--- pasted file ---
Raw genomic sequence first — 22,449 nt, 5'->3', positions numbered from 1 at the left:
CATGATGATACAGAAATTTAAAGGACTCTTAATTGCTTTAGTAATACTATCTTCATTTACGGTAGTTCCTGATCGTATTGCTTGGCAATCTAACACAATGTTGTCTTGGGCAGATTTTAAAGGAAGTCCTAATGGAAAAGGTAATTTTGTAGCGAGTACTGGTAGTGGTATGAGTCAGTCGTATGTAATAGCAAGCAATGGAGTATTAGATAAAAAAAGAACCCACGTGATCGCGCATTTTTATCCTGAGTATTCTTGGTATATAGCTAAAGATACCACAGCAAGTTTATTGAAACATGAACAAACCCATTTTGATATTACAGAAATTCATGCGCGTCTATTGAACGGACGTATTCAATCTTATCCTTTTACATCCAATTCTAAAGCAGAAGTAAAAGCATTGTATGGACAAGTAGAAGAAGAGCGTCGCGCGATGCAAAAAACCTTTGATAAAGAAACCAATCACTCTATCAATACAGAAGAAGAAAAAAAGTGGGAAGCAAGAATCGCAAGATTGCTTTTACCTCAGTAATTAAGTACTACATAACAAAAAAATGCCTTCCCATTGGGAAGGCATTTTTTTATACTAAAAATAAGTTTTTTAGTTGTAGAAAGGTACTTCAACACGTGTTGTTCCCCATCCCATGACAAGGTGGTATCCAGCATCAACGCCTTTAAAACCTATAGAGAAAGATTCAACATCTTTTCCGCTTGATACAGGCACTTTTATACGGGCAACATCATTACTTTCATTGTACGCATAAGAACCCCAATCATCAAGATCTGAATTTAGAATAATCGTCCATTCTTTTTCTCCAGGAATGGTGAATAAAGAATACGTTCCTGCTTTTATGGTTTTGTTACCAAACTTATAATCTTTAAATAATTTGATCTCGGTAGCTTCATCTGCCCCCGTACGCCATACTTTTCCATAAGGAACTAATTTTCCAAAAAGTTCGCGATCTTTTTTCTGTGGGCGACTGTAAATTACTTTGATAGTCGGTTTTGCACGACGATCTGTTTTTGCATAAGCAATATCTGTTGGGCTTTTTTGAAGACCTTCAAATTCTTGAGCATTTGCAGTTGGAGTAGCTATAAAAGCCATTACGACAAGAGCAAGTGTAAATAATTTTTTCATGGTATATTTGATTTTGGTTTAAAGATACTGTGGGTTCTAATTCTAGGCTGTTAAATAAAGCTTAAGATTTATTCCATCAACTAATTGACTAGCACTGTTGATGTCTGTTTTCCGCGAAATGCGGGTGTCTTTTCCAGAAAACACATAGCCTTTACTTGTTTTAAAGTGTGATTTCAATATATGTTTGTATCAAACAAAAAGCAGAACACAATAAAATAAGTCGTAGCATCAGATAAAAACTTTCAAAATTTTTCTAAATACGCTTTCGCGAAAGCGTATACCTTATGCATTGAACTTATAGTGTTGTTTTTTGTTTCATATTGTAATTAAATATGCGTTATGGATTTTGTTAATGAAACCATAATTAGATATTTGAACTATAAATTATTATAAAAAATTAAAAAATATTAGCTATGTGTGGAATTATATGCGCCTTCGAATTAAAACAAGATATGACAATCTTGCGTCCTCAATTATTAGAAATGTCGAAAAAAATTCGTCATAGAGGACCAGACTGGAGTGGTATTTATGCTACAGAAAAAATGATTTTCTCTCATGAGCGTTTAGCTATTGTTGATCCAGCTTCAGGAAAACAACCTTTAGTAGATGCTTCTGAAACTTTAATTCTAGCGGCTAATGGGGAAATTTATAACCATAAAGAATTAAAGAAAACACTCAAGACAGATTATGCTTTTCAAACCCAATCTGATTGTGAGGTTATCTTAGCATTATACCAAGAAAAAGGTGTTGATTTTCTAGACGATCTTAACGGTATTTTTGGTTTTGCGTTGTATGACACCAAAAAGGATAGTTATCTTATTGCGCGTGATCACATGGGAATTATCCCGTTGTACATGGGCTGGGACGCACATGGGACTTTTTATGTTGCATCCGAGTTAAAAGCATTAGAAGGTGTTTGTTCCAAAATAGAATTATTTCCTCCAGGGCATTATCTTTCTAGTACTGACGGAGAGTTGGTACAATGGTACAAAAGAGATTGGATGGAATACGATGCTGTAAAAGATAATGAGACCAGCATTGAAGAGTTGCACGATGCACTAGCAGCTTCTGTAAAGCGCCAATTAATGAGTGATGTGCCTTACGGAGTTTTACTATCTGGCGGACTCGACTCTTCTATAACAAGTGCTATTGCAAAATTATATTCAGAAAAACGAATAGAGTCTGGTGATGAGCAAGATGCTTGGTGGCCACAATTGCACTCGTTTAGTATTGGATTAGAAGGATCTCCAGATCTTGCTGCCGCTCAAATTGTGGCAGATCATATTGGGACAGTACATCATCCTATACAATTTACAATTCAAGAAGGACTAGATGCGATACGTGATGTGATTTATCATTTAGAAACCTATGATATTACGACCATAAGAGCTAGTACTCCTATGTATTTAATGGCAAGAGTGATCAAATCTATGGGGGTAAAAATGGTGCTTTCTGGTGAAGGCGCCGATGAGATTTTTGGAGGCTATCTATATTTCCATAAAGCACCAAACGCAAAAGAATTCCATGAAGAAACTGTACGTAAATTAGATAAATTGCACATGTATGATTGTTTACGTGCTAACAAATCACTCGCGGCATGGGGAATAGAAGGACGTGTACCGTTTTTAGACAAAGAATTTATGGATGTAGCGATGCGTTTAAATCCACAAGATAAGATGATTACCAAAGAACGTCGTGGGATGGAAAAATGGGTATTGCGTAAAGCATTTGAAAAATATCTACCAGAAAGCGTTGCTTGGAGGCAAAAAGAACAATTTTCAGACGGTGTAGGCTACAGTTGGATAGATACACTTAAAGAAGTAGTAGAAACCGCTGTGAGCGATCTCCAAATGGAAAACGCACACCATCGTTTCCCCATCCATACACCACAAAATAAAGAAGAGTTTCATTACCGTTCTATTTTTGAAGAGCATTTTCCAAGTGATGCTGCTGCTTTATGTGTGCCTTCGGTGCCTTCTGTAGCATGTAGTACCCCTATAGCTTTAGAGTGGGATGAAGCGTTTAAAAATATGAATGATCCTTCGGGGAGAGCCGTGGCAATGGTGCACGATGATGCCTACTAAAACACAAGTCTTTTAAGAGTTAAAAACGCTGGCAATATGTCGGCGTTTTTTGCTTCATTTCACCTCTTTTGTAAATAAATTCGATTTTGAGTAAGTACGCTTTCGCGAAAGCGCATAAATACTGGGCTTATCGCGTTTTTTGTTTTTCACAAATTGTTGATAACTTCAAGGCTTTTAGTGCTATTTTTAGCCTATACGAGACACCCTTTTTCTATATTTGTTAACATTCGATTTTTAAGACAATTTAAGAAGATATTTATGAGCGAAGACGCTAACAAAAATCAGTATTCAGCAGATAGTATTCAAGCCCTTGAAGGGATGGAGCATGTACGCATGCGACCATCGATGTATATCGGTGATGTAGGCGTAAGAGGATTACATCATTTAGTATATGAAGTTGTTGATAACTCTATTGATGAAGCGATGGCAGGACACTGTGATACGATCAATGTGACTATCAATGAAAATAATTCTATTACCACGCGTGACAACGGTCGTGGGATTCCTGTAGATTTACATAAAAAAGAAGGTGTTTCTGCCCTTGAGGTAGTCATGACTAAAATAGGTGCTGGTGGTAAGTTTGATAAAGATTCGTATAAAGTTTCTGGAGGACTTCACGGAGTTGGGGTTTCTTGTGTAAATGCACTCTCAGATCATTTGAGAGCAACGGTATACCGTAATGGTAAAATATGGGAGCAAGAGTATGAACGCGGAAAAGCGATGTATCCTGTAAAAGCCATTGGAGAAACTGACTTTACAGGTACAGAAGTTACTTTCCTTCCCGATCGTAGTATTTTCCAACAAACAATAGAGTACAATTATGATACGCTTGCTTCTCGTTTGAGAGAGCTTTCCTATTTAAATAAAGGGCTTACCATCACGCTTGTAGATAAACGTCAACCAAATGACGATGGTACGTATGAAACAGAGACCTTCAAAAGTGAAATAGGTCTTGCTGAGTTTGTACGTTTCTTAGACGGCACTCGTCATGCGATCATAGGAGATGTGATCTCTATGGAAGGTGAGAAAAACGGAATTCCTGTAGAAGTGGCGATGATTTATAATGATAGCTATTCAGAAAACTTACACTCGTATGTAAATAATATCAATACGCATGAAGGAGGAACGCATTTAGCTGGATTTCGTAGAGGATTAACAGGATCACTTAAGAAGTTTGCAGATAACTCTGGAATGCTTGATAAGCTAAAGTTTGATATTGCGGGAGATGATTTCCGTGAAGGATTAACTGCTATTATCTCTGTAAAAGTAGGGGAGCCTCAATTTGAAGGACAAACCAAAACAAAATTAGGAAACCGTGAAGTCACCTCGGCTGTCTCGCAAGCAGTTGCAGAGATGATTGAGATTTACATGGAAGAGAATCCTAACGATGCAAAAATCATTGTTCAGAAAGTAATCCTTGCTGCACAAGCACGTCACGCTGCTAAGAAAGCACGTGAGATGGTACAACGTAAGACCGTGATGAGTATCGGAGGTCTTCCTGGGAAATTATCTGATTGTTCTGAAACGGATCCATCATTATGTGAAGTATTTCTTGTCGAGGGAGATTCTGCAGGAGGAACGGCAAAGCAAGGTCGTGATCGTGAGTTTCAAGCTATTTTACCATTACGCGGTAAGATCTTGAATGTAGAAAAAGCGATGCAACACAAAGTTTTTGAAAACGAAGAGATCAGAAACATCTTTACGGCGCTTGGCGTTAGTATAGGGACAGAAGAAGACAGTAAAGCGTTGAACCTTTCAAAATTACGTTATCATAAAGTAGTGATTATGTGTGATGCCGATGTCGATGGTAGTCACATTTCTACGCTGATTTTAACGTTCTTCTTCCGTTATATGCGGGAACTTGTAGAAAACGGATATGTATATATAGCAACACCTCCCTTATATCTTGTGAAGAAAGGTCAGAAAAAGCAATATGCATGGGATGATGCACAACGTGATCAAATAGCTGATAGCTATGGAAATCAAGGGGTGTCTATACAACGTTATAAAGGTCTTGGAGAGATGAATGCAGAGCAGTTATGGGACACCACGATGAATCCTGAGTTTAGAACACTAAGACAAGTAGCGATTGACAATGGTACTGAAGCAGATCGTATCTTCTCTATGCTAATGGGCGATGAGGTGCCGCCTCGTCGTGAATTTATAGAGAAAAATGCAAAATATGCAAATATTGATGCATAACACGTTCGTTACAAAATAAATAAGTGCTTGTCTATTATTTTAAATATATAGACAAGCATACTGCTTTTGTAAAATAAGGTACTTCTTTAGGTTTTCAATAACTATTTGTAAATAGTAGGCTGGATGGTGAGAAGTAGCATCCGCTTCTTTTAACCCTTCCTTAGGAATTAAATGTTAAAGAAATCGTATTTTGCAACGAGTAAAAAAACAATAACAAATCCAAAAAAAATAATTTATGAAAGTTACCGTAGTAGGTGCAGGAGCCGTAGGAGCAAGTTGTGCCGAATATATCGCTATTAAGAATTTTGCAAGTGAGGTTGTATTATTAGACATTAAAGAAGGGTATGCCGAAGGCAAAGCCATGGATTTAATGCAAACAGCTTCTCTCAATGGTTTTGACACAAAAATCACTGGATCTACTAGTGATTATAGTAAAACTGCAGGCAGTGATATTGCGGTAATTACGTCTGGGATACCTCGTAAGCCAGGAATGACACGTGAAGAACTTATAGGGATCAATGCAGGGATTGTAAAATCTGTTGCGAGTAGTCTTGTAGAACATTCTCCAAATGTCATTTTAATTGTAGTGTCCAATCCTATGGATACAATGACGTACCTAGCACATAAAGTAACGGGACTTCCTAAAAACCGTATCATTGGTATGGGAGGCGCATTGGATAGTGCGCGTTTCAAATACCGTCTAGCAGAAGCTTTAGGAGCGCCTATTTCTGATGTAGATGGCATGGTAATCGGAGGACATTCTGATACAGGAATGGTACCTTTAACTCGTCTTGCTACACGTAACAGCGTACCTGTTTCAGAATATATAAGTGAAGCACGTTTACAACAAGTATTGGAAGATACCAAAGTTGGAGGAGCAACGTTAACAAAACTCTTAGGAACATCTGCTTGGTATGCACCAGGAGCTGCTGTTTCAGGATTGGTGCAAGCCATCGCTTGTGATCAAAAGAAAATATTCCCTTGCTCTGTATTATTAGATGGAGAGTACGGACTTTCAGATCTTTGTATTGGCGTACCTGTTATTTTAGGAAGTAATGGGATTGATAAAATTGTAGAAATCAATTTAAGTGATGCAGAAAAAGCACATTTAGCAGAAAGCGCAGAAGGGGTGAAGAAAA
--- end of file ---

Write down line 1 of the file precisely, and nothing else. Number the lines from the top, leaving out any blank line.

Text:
Raw genomic sequence first — 22,449 nt, 5'->3', positions numbered from 1 at the left: